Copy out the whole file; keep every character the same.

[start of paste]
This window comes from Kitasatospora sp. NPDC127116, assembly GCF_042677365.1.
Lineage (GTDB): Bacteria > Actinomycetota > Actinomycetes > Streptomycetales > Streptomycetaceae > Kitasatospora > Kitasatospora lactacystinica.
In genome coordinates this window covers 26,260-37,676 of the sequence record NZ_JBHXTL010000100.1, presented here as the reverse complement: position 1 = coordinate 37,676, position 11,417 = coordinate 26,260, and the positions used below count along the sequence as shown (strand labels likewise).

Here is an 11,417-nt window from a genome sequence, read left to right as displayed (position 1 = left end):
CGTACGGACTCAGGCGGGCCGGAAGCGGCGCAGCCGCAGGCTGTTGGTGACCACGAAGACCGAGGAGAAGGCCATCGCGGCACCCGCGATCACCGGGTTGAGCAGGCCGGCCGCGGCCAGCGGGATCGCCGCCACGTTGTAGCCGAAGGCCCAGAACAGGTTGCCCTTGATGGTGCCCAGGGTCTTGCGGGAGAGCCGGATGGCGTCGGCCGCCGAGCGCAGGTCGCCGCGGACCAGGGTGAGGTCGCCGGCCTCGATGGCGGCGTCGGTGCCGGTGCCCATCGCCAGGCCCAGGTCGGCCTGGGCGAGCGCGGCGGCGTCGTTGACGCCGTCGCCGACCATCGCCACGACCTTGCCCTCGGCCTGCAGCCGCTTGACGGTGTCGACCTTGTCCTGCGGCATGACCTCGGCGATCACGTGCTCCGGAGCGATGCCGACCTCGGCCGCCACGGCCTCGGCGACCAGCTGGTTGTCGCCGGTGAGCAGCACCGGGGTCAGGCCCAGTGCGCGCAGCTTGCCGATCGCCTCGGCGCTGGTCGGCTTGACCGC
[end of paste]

This window comes from Kitasatospora sp. NPDC127116, assembly GCF_042677365.1.
Lineage (GTDB): Bacteria > Actinomycetota > Actinomycetes > Streptomycetales > Streptomycetaceae > Kitasatospora > Kitasatospora lactacystinica.
In genome coordinates this window covers 26,260-37,676 of the sequence record NZ_JBHXTL010000100.1, presented here as the reverse complement: position 1 = coordinate 37,676, position 11,417 = coordinate 26,260, and the positions used below count along the sequence as shown (strand labels likewise).

Here is an 11,417-nt window from a genome sequence, read left to right as displayed (position 1 = left end):
CGTACGGACTCAGGCGGGCCGGAAGCGGCGCAGCCGCAGGCTGTTGGTGACCACGAAGACCGAGGAGAAGGCCATCGCGGCACCCGCGATCACCGGGTTGAGCAGGCCGGCCGCGGCCAGCGGGATCGCCGCCACGTTGTAGCCGAAGGCCCAGAACAGGTTGCCCTTGATGGTGCCCAGGGTCTTGCGGGAGAGCCGGATGGCGTCGGCCGCCGAGCGCAGGTCGCCGCGGACCAGGGTGAGGTCGCCGGCCTCGATGGCGGCGTCGGTGCCGGTGCCCATCGCCAGGCCCAGGTCGGCCTGGGCGAGCGCGGCGGCGTCGTTGACGCCGTCGCCGACCATCGCCACGACCTTGCCCTCGGCCTGCAGCCGCTTGACGGTGTCGACCTTGTCCTGCGGCATGACCTCGGCGATCACGTGCTCCGGAGCGATGCCGACCTCGGCCGCCACGGCCTCGGCGACCAGCTGGTTGTCGCCGGTGAGCAGCACCGGGGTCAGGCCCAGTGCGCGCAGCTTGCCGATCGCCTCGGCGCTGGTCGGCTTGACCGC